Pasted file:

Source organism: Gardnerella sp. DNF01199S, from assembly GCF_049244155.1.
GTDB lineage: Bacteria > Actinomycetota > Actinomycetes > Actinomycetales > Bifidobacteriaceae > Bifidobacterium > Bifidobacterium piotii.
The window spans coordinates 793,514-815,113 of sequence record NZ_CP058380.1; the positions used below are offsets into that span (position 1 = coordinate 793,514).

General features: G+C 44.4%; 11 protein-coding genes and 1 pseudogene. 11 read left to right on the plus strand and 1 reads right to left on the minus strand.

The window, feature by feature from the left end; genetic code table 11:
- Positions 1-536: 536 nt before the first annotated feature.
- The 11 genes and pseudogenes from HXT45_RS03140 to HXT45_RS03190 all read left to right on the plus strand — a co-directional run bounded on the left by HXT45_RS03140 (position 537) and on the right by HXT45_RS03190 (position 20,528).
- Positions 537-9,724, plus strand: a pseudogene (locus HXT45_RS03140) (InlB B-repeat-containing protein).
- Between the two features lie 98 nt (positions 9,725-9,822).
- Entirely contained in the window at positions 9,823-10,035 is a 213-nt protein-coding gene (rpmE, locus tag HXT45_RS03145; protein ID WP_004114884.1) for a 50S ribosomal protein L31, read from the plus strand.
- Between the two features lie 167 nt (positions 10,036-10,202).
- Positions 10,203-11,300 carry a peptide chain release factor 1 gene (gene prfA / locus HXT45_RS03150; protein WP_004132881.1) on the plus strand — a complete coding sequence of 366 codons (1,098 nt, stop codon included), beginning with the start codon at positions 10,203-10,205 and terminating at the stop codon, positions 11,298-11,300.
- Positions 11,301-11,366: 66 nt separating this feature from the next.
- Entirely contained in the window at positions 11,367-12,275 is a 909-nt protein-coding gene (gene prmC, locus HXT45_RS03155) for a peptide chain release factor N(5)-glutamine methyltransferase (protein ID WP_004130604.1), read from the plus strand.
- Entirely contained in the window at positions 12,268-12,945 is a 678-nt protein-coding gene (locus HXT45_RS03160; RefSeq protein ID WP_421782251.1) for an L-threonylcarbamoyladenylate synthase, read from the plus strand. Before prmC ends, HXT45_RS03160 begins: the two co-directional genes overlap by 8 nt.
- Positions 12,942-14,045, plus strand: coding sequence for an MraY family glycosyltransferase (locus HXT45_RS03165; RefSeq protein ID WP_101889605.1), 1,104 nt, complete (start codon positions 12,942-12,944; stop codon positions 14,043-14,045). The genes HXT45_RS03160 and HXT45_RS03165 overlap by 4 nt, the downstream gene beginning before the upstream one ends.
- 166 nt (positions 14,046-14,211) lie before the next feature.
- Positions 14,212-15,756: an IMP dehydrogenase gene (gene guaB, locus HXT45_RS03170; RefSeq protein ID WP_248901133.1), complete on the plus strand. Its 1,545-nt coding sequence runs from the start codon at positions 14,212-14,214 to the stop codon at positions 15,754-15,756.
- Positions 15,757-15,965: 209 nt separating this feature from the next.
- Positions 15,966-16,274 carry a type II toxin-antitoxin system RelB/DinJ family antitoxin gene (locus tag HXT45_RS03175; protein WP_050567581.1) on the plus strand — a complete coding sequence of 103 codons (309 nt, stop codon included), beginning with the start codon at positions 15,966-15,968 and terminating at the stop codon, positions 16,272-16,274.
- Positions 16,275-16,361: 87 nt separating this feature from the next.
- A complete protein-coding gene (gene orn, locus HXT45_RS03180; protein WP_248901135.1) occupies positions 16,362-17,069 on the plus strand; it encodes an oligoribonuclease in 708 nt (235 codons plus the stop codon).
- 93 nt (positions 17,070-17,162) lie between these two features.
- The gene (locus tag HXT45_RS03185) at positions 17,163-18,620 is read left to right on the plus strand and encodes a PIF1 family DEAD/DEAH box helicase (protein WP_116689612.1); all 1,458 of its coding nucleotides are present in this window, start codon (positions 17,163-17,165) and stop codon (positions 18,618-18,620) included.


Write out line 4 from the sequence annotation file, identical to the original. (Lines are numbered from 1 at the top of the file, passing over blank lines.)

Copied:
General features: G+C 44.4%; 11 protein-coding genes and 1 pseudogene. 11 read left to right on the plus strand and 1 reads right to left on the minus strand.